Iâ€™m into money. â€¦.Iâ€™m not ALL about the Benjaminâ€™sâ€¦but I am into earning them. Iâ€™m into cash. Iâ€™m into not needing to ask for it, and most importantly, not having to worry about it on a day to day basis. Iâ€™m into money, and Iâ€™m into being smart about it. Iâ€™m into being aware of it, beingÂ cognizant of my real life financial picture. I get hot watching my savings account grow. Or my emergency fund finally be up to Suze- Orman-snuff. Iâ€™m into the freedom to buy what I want, in reason, but with the sense to manage money effectively. I think managing your own money well is a real milestone of adulthood. One I would think you would want to have down by, at the very absolute latest, your late twenties. At 23, you can spend your entire paycheck on a personal trainer to make sure your body is bangin for the first annual pool party, and at 22 I might have gotten myself into a pair of vintage Frye boots that were just about the cost of my rent. (For the record, I still wear them, SEE â€śinvestment piecesâ€ť and they were half-way a gift). But whatever you do, DO NOT carry these financial follies into your thirties. Or even close.
In the case of the FRYE boots, my investment DID pay off. And it wasnâ€™t a coincidence. I did my research. I read my reviews, tilted my chin, I scratched my head. I wondered if these were indeed a timeless piece, one that I could actually see myself wearing for years to come. That got me wondering about what kind of life mine would beâ€¦â€¦years to come. I remember not being sure of a lot of things, but one thing I was sure of was: I wanted to live in a future where I never ate Raman noodles for dinner, and where I could put bills on auto pay without having to leave the country on the first or 15th. I wanted to NEVER sulk into the bank like Charlie Brown to address$ 800 dollars in overdraft feesâ€¦.due to an amazing weekend in South Beach. But letâ€™s not blame good olâ€™ SOBE, letâ€™s get in on the real culprit here, an all around piss poor sense of money coupled with a compromised sense of judgment. (I call that life stage 19-24â€¦.Erik Ericksonâ€™s got nothinâ€™ on me.) The awareness to know what I could afford, more importantly what I couldnâ€™t afford, and the sense to live within these means did not come for me at 23. Thatâ€™s not perfect, but I think itâ€™s still OK. If there is a time to be young and dumbâ€¦well, itâ€™s when you are young.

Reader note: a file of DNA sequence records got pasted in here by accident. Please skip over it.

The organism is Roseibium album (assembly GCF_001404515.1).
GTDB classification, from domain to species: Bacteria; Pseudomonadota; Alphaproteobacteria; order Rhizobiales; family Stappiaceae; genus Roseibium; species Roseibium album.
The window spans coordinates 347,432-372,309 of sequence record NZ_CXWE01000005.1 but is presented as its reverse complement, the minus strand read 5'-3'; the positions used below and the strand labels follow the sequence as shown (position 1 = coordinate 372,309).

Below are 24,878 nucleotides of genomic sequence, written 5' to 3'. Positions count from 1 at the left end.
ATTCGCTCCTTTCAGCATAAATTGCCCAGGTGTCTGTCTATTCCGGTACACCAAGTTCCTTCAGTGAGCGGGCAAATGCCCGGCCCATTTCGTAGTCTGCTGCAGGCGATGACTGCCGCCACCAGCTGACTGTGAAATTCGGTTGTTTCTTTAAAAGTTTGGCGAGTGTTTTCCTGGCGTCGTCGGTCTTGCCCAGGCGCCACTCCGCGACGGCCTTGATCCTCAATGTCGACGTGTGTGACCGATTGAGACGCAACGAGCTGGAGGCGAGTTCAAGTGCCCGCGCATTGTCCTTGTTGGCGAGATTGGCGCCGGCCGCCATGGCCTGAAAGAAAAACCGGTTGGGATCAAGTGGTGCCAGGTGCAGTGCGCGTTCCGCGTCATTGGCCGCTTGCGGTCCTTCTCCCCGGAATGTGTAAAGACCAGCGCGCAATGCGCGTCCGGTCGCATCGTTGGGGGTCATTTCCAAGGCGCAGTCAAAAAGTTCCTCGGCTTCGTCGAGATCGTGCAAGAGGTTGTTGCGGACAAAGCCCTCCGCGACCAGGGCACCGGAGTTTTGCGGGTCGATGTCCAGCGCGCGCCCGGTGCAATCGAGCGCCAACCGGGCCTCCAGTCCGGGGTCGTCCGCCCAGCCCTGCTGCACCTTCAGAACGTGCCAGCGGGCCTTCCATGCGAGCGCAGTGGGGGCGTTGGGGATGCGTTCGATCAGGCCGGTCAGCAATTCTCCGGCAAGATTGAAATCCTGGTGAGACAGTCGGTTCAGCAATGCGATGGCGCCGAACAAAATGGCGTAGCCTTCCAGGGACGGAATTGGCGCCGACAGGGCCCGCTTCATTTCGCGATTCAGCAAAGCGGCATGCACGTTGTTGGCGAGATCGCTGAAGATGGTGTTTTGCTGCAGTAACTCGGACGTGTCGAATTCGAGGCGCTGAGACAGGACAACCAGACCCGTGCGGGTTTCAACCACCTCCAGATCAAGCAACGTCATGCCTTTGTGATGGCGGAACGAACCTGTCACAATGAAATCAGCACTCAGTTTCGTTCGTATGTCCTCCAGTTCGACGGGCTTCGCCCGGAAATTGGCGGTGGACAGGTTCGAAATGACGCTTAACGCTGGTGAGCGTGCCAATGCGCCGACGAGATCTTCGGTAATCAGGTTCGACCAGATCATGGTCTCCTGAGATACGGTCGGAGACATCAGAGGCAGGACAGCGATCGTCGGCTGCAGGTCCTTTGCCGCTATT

Also on the awareness end, was discovering what really WAS worth the splurge, to me. Different things do it for different people, even still, research suggests that more people find money well spent was money doled out on activities and experiences â€¦.trips, vacations, skiing, dinners with friends, than actual material things. As someone who literally used to SLEEP with the new shoes I got as a child, I STILL think this rings true. Yes, those patent leathers rocked my world, but waking up next to them was always a little empty anyway. Nothing like the feeling I went to bed with after a beautiful amazing day boating and skiing with my friends and family. ( Itâ€™s just not the same smile.)